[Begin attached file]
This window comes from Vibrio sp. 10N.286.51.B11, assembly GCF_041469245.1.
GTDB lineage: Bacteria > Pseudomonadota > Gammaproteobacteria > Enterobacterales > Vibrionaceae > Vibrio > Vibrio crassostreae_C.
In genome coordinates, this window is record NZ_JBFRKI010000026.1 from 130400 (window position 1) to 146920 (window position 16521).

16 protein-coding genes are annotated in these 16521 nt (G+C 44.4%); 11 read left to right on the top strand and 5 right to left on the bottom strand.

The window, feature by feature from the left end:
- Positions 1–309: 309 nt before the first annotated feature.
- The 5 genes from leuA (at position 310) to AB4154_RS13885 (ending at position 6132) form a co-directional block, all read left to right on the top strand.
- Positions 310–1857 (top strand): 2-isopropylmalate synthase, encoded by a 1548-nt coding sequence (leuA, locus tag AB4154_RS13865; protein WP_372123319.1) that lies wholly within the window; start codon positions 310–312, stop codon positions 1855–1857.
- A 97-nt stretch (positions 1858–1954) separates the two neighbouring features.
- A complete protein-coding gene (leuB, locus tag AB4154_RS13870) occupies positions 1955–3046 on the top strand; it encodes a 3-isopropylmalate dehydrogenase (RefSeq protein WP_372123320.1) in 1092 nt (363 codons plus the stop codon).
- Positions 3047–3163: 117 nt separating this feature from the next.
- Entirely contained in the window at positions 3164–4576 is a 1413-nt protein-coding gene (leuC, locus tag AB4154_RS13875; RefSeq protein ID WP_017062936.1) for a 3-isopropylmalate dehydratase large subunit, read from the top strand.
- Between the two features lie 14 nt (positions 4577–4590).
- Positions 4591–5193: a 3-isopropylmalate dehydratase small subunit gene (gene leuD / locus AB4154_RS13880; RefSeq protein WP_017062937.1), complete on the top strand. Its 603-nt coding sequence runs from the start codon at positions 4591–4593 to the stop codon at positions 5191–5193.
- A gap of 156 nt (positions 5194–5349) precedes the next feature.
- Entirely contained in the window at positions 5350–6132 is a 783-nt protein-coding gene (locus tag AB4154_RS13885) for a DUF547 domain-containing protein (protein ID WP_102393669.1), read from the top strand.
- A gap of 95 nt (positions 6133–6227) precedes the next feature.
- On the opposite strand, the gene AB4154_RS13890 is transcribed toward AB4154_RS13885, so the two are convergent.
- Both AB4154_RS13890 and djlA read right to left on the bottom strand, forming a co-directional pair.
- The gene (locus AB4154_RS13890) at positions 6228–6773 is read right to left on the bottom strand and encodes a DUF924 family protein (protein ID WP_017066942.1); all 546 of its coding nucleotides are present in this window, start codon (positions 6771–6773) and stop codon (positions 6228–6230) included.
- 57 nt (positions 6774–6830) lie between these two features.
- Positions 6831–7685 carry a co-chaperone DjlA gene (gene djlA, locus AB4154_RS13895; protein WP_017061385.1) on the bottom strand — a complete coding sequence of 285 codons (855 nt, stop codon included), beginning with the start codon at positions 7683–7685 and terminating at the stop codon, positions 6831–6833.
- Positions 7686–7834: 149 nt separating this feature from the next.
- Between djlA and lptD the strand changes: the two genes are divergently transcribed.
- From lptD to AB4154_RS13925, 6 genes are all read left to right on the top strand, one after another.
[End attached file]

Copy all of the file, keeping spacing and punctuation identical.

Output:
This window comes from Vibrio sp. 10N.286.51.B11, assembly GCF_041469245.1.
GTDB lineage: Bacteria > Pseudomonadota > Gammaproteobacteria > Enterobacterales > Vibrionaceae > Vibrio > Vibrio crassostreae_C.
In genome coordinates, this window is record NZ_JBFRKI010000026.1 from 130400 (window position 1) to 146920 (window position 16521).

16 protein-coding genes are annotated in these 16521 nt (G+C 44.4%); 11 read left to right on the top strand and 5 right to left on the bottom strand.

The window, feature by feature from the left end:
- Positions 1–309: 309 nt before the first annotated feature.
- The 5 genes from leuA (at position 310) to AB4154_RS13885 (ending at position 6132) form a co-directional block, all read left to right on the top strand.
- Positions 310–1857 (top strand): 2-isopropylmalate synthase, encoded by a 1548-nt coding sequence (leuA, locus tag AB4154_RS13865; protein WP_372123319.1) that lies wholly within the window; start codon positions 310–312, stop codon positions 1855–1857.
- A 97-nt stretch (positions 1858–1954) separates the two neighbouring features.
- A complete protein-coding gene (leuB, locus tag AB4154_RS13870) occupies positions 1955–3046 on the top strand; it encodes a 3-isopropylmalate dehydrogenase (RefSeq protein WP_372123320.1) in 1092 nt (363 codons plus the stop codon).
- Positions 3047–3163: 117 nt separating this feature from the next.
- Entirely contained in the window at positions 3164–4576 is a 1413-nt protein-coding gene (leuC, locus tag AB4154_RS13875; RefSeq protein ID WP_017062936.1) for a 3-isopropylmalate dehydratase large subunit, read from the top strand.
- Between the two features lie 14 nt (positions 4577–4590).
- Positions 4591–5193: a 3-isopropylmalate dehydratase small subunit gene (gene leuD / locus AB4154_RS13880; RefSeq protein WP_017062937.1), complete on the top strand. Its 603-nt coding sequence runs from the start codon at positions 4591–4593 to the stop codon at positions 5191–5193.
- A gap of 156 nt (positions 5194–5349) precedes the next feature.
- Entirely contained in the window at positions 5350–6132 is a 783-nt protein-coding gene (locus tag AB4154_RS13885) for a DUF547 domain-containing protein (protein ID WP_102393669.1), read from the top strand.
- A gap of 95 nt (positions 6133–6227) precedes the next feature.
- On the opposite strand, the gene AB4154_RS13890 is transcribed toward AB4154_RS13885, so the two are convergent.
- Both AB4154_RS13890 and djlA read right to left on the bottom strand, forming a co-directional pair.
- The gene (locus AB4154_RS13890) at positions 6228–6773 is read right to left on the bottom strand and encodes a DUF924 family protein (protein ID WP_017066942.1); all 546 of its coding nucleotides are present in this window, start codon (positions 6771–6773) and stop codon (positions 6228–6230) included.
- 57 nt (positions 6774–6830) lie between these two features.
- Positions 6831–7685 carry a co-chaperone DjlA gene (gene djlA, locus AB4154_RS13895; protein WP_017061385.1) on the bottom strand — a complete coding sequence of 285 codons (855 nt, stop codon included), beginning with the start codon at positions 7683–7685 and terminating at the stop codon, positions 6831–6833.
- Positions 7686–7834: 149 nt separating this feature from the next.
- Between djlA and lptD the strand changes: the two genes are divergently transcribed.
- From lptD to AB4154_RS13925, 6 genes are all read left to right on the top strand, one after another.